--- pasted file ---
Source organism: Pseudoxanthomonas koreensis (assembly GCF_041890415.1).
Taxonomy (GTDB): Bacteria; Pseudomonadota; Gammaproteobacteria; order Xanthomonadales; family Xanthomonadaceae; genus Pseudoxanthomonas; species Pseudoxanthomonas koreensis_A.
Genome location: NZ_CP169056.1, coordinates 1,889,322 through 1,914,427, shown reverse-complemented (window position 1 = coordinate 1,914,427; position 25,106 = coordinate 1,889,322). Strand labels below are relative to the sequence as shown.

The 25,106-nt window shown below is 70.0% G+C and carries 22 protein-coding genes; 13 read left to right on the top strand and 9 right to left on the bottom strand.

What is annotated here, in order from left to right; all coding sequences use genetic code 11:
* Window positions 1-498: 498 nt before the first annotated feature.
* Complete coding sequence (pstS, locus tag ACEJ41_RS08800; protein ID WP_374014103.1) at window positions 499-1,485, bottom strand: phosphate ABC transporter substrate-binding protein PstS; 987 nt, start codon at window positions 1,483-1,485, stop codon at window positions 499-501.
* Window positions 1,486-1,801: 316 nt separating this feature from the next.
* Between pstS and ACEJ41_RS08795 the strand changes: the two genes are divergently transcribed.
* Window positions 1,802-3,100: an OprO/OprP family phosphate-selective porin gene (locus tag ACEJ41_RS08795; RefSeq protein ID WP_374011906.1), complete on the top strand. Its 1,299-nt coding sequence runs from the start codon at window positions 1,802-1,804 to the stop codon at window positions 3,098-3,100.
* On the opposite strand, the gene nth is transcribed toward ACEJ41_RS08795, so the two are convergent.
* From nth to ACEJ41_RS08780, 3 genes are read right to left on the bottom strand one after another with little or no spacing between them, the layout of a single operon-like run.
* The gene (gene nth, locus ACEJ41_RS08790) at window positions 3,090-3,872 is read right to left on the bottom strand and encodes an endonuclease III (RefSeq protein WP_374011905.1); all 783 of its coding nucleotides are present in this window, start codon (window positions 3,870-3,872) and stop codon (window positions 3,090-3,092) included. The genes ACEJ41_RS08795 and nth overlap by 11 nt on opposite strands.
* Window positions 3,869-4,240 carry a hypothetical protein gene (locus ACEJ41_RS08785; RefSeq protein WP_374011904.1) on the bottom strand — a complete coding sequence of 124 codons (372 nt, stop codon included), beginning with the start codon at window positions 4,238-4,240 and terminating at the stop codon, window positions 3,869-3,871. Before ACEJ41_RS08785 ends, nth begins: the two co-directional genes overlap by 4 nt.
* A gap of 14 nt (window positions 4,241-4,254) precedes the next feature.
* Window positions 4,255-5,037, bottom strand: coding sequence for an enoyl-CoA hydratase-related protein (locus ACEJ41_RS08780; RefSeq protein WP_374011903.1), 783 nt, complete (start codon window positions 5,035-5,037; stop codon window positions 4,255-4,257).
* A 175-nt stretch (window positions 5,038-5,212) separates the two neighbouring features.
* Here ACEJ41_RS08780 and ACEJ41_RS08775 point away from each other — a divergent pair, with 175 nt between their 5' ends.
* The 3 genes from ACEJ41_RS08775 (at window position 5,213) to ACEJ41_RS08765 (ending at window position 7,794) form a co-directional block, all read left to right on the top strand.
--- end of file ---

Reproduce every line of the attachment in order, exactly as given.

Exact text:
Source organism: Pseudoxanthomonas koreensis (assembly GCF_041890415.1).
Taxonomy (GTDB): Bacteria; Pseudomonadota; Gammaproteobacteria; order Xanthomonadales; family Xanthomonadaceae; genus Pseudoxanthomonas; species Pseudoxanthomonas koreensis_A.
Genome location: NZ_CP169056.1, coordinates 1,889,322 through 1,914,427, shown reverse-complemented (window position 1 = coordinate 1,914,427; position 25,106 = coordinate 1,889,322). Strand labels below are relative to the sequence as shown.

The 25,106-nt window shown below is 70.0% G+C and carries 22 protein-coding genes; 13 read left to right on the top strand and 9 right to left on the bottom strand.

What is annotated here, in order from left to right; all coding sequences use genetic code 11:
* Window positions 1-498: 498 nt before the first annotated feature.
* Complete coding sequence (pstS, locus tag ACEJ41_RS08800; protein ID WP_374014103.1) at window positions 499-1,485, bottom strand: phosphate ABC transporter substrate-binding protein PstS; 987 nt, start codon at window positions 1,483-1,485, stop codon at window positions 499-501.
* Window positions 1,486-1,801: 316 nt separating this feature from the next.
* Between pstS and ACEJ41_RS08795 the strand changes: the two genes are divergently transcribed.
* Window positions 1,802-3,100: an OprO/OprP family phosphate-selective porin gene (locus tag ACEJ41_RS08795; RefSeq protein ID WP_374011906.1), complete on the top strand. Its 1,299-nt coding sequence runs from the start codon at window positions 1,802-1,804 to the stop codon at window positions 3,098-3,100.
* On the opposite strand, the gene nth is transcribed toward ACEJ41_RS08795, so the two are convergent.
* From nth to ACEJ41_RS08780, 3 genes are read right to left on the bottom strand one after another with little or no spacing between them, the layout of a single operon-like run.
* The gene (gene nth, locus ACEJ41_RS08790) at window positions 3,090-3,872 is read right to left on the bottom strand and encodes an endonuclease III (RefSeq protein WP_374011905.1); all 783 of its coding nucleotides are present in this window, start codon (window positions 3,870-3,872) and stop codon (window positions 3,090-3,092) included. The genes ACEJ41_RS08795 and nth overlap by 11 nt on opposite strands.
* Window positions 3,869-4,240 carry a hypothetical protein gene (locus ACEJ41_RS08785; RefSeq protein WP_374011904.1) on the bottom strand — a complete coding sequence of 124 codons (372 nt, stop codon included), beginning with the start codon at window positions 4,238-4,240 and terminating at the stop codon, window positions 3,869-3,871. Before ACEJ41_RS08785 ends, nth begins: the two co-directional genes overlap by 4 nt.
* A gap of 14 nt (window positions 4,241-4,254) precedes the next feature.
* Window positions 4,255-5,037, bottom strand: coding sequence for an enoyl-CoA hydratase-related protein (locus ACEJ41_RS08780; RefSeq protein WP_374011903.1), 783 nt, complete (start codon window positions 5,035-5,037; stop codon window positions 4,255-4,257).
* A 175-nt stretch (window positions 5,038-5,212) separates the two neighbouring features.
* Here ACEJ41_RS08780 and ACEJ41_RS08775 point away from each other — a divergent pair, with 175 nt between their 5' ends.
* The 3 genes from ACEJ41_RS08775 (at window position 5,213) to ACEJ41_RS08765 (ending at window position 7,794) form a co-directional block, all read left to right on the top strand.